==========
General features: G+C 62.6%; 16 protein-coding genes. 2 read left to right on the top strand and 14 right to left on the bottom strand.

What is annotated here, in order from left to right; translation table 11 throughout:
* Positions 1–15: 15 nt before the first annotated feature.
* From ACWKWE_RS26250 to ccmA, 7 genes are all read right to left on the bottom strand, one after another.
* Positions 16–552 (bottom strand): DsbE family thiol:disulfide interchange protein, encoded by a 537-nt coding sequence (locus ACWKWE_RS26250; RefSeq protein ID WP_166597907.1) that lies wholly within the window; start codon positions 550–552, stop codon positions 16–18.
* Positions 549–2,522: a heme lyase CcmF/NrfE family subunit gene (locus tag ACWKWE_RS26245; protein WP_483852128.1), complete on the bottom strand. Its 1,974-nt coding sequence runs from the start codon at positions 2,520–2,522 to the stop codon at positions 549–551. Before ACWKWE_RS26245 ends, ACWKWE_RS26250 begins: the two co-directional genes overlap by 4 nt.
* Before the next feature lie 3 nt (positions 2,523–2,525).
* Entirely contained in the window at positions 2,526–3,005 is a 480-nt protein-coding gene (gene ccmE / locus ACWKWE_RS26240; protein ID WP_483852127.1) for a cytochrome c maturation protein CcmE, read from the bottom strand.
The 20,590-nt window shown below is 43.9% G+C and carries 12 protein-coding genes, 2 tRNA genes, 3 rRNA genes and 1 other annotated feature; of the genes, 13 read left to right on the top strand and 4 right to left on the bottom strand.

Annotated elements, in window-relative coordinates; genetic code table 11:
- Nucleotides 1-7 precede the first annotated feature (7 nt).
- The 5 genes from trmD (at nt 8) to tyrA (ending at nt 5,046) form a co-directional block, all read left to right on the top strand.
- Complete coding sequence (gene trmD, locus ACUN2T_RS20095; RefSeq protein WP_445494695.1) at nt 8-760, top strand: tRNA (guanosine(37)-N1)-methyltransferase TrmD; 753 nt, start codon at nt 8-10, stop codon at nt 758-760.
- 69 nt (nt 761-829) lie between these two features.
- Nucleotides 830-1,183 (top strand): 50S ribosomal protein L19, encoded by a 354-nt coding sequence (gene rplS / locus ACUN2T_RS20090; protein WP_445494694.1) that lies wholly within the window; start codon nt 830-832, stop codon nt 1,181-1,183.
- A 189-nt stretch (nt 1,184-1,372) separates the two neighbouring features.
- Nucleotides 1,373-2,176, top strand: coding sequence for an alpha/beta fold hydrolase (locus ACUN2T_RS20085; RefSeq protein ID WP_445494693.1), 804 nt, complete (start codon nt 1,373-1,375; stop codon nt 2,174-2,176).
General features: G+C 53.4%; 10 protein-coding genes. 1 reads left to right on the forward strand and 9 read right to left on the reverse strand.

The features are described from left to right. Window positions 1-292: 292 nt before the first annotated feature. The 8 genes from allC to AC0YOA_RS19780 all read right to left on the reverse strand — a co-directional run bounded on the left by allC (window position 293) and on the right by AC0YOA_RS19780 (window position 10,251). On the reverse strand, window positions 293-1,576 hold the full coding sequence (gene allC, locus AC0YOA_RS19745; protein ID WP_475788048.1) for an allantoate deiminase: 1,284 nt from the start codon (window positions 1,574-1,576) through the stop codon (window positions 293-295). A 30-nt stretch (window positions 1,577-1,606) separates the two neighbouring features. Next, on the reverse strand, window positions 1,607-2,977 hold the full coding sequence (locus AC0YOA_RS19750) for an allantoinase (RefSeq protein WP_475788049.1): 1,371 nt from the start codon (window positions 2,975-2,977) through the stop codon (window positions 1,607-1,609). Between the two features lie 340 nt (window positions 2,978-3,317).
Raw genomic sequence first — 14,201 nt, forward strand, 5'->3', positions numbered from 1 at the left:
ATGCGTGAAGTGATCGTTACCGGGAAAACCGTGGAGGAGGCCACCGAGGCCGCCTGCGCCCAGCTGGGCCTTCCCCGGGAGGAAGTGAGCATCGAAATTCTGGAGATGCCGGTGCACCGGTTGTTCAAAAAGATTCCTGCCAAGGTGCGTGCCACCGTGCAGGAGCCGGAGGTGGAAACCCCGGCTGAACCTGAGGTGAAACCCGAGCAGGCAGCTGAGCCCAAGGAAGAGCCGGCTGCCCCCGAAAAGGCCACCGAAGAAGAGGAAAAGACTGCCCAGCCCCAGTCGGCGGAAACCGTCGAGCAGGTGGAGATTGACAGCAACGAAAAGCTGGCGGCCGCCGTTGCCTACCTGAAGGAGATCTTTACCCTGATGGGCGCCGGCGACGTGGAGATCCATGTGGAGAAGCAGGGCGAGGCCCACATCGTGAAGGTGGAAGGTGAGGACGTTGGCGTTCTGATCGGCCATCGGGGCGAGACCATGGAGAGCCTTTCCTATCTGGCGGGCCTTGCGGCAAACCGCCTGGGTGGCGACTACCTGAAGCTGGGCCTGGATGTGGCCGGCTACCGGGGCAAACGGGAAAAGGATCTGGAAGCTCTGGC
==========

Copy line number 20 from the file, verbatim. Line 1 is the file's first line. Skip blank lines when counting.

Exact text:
Raw genomic sequence first — 14,201 nt, forward strand, 5'->3', positions numbered from 1 at the left: